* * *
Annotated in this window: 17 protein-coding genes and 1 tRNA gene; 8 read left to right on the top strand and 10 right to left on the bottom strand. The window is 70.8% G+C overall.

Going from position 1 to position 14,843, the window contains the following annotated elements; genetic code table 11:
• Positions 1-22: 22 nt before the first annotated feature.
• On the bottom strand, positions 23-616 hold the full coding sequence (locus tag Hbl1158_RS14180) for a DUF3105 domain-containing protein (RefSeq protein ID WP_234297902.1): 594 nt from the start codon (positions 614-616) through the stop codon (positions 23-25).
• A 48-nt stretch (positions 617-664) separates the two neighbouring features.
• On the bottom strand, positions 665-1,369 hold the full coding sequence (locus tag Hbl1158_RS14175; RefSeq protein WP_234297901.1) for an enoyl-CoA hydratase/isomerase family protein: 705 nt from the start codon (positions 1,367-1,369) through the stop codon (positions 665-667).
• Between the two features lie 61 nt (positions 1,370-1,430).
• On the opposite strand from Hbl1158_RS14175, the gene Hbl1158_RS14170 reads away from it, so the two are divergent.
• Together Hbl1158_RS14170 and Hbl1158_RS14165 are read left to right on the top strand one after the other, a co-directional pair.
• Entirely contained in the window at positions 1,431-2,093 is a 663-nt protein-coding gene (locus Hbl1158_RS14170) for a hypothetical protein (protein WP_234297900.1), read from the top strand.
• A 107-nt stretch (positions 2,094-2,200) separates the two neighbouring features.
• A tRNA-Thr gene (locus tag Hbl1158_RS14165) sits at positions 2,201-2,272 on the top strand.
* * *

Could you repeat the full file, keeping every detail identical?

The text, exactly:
Annotated in this window: 17 protein-coding genes and 1 tRNA gene; 8 read left to right on the top strand and 10 right to left on the bottom strand. The window is 70.8% G+C overall.

Going from position 1 to position 14,843, the window contains the following annotated elements; genetic code table 11:
• Positions 1-22: 22 nt before the first annotated feature.
• On the bottom strand, positions 23-616 hold the full coding sequence (locus tag Hbl1158_RS14180) for a DUF3105 domain-containing protein (RefSeq protein ID WP_234297902.1): 594 nt from the start codon (positions 614-616) through the stop codon (positions 23-25).
• A 48-nt stretch (positions 617-664) separates the two neighbouring features.
• On the bottom strand, positions 665-1,369 hold the full coding sequence (locus tag Hbl1158_RS14175; RefSeq protein WP_234297901.1) for an enoyl-CoA hydratase/isomerase family protein: 705 nt from the start codon (positions 1,367-1,369) through the stop codon (positions 665-667).
• Between the two features lie 61 nt (positions 1,370-1,430).
• On the opposite strand from Hbl1158_RS14175, the gene Hbl1158_RS14170 reads away from it, so the two are divergent.
• Together Hbl1158_RS14170 and Hbl1158_RS14165 are read left to right on the top strand one after the other, a co-directional pair.
• Entirely contained in the window at positions 1,431-2,093 is a 663-nt protein-coding gene (locus Hbl1158_RS14170) for a hypothetical protein (protein WP_234297900.1), read from the top strand.
• A 107-nt stretch (positions 2,094-2,200) separates the two neighbouring features.
• A tRNA-Thr gene (locus tag Hbl1158_RS14165) sits at positions 2,201-2,272 on the top strand.